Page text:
Use PowerShell scripts on Windows 10 devices in Intune
Use the Microsoft Intune management extension to upload PowerShell scripts in Intune to run on Windows 10 devices. The management extension enhances Windows 10 mobile device management (MDM), and makes it easier to move to modern management.
This feature applies to:
- Windows 10 and later
Move to modern management
End-user computing is going through a digital transformation. Classic, traditional IT focuses on a single device platform, business-owned devices, users that work from the office, and different manual, reactive IT processes. The modern workplace uses many platforms that are user and business owned, allows users to work from anywhere, and provides automated and proactive IT processes.
MDM services, such as Microsoft Intune, can manage mobile and desktop devices running Windows 10. The built-in Windows 10 management client communicates with Intune to run enterprise management tasks. There are some tasks that you might need, such as advanced device configuration and troubleshooting. For Win32 app management, you can use the Win32 app management feature on your Windows 10 devices.
The Intune management extension supplements the in-box Windows 10 MDM features. You can create PowerShell scripts to run on the Windows 10 devices. For example, you can create a PowerShell script that does advanced device configurations, uploads the script to Intune, assigns the script to an Azure Active Directory (AD) group, and runs the script. You can then monitor the run status of the script from start to finish.
The Intune management extension has the following prerequisites:
- Devices must be joined or registered to Azure AD, and Azure AD and Intune configured for auto-enrollment. The Intune management extension supports Azure AD joined, hybrid Azure AD domain joined, and co-managed enrolled Windows devices.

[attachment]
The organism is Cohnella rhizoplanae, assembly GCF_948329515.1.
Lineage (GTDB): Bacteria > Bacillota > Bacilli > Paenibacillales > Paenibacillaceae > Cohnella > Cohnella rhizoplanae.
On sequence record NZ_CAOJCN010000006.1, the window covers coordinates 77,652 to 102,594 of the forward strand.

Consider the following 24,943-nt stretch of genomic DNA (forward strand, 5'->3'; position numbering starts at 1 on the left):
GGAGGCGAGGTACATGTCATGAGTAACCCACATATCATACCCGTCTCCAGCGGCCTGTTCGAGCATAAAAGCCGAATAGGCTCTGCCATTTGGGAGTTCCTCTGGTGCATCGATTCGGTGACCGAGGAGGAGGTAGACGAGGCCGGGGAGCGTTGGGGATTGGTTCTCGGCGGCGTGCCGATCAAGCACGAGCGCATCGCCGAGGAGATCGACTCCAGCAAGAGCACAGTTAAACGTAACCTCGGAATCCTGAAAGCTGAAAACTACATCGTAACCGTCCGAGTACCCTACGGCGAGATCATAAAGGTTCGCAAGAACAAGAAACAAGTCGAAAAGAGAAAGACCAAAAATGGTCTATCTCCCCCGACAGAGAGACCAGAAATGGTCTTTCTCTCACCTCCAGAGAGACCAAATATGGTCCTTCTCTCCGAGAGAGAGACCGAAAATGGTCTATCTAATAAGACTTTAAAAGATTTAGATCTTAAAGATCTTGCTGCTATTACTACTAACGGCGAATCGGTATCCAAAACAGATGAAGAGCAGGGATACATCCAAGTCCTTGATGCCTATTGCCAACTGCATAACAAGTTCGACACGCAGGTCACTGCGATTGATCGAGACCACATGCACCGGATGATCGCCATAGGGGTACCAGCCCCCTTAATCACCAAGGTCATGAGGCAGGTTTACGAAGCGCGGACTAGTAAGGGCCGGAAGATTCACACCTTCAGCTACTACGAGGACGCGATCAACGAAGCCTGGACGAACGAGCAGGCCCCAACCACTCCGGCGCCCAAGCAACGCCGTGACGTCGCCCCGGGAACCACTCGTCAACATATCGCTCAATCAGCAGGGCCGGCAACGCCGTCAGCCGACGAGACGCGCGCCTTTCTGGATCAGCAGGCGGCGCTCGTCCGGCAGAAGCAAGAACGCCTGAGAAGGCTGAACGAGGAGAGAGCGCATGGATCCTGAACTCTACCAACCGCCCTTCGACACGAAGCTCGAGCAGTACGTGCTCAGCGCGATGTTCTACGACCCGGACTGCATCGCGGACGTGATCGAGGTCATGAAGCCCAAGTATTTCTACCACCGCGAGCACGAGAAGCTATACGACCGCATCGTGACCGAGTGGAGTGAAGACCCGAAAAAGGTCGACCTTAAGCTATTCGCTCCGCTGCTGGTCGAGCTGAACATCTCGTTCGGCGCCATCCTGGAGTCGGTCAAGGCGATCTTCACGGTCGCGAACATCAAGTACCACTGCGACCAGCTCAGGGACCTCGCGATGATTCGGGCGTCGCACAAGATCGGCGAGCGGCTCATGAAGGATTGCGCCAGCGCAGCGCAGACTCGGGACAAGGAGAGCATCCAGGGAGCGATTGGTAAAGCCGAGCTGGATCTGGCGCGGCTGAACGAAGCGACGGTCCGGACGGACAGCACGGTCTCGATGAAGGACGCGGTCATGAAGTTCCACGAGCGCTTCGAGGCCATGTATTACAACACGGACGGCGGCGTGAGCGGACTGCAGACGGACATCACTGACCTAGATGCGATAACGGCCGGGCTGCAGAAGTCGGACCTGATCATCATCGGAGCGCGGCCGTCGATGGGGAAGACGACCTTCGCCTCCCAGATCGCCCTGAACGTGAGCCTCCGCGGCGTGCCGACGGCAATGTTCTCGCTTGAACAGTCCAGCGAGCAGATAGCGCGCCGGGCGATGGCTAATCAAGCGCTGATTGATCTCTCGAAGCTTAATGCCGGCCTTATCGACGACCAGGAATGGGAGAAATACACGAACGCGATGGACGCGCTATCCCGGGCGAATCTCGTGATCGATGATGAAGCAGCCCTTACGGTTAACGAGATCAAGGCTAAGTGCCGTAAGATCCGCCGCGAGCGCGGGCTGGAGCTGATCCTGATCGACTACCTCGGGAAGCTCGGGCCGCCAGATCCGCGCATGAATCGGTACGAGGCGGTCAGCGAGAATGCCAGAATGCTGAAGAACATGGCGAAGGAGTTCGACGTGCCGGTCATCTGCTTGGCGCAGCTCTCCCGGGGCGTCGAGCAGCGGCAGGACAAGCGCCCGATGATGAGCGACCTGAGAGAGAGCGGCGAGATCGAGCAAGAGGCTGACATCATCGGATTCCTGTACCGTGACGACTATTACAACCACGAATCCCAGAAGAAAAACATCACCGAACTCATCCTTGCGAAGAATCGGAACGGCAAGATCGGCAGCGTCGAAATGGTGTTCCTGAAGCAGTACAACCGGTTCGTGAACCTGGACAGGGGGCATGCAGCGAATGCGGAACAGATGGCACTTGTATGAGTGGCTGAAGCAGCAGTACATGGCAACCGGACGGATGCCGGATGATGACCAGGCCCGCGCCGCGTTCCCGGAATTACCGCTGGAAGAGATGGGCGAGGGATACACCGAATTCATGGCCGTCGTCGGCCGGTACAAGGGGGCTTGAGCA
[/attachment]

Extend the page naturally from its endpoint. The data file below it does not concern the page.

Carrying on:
- Devices must run Windows 10 version 1607 or later.
- The Intune management extension agent is installed when a PowerShell script or a Win32 app is deployed to a user or device security group.
Create a script policy
In the Azure portal, select All services > filter on Intune > select Intune.
Select Device configuration > PowerShell scripts > Add.
Enter the following properties:
- Name: Enter a name for the PowerShell script.
- Description: Enter a description for the PowerShell script. This setting is optional, but recommended.
- Script location: Browse to the PowerShell script. The script must be less than 200 KB (ASCII).
Choose Configure, and enter the following properties:
Run this script using the logged on credentials: Select Yes to run the script with the user's credentials on the device. Choose No (default) to run the script in the system context. Many administrators choose Yes. If the script is required to run in the system context, choose No.
Enforce script signature check: Select Yes if the script must be signed by a trusted publisher. Select No (default) if there isn't a requirement for the script to be signed.
Run script in 64-bit PowerShell host: Select Yes to run the script in a 64-bit PowerShell (PS) host on a 64-bit client architecture. Select No (default) runs the script in a 32-bit PowerShell host.
When setting to Yes or No, use the following table for new and existing policy behavior: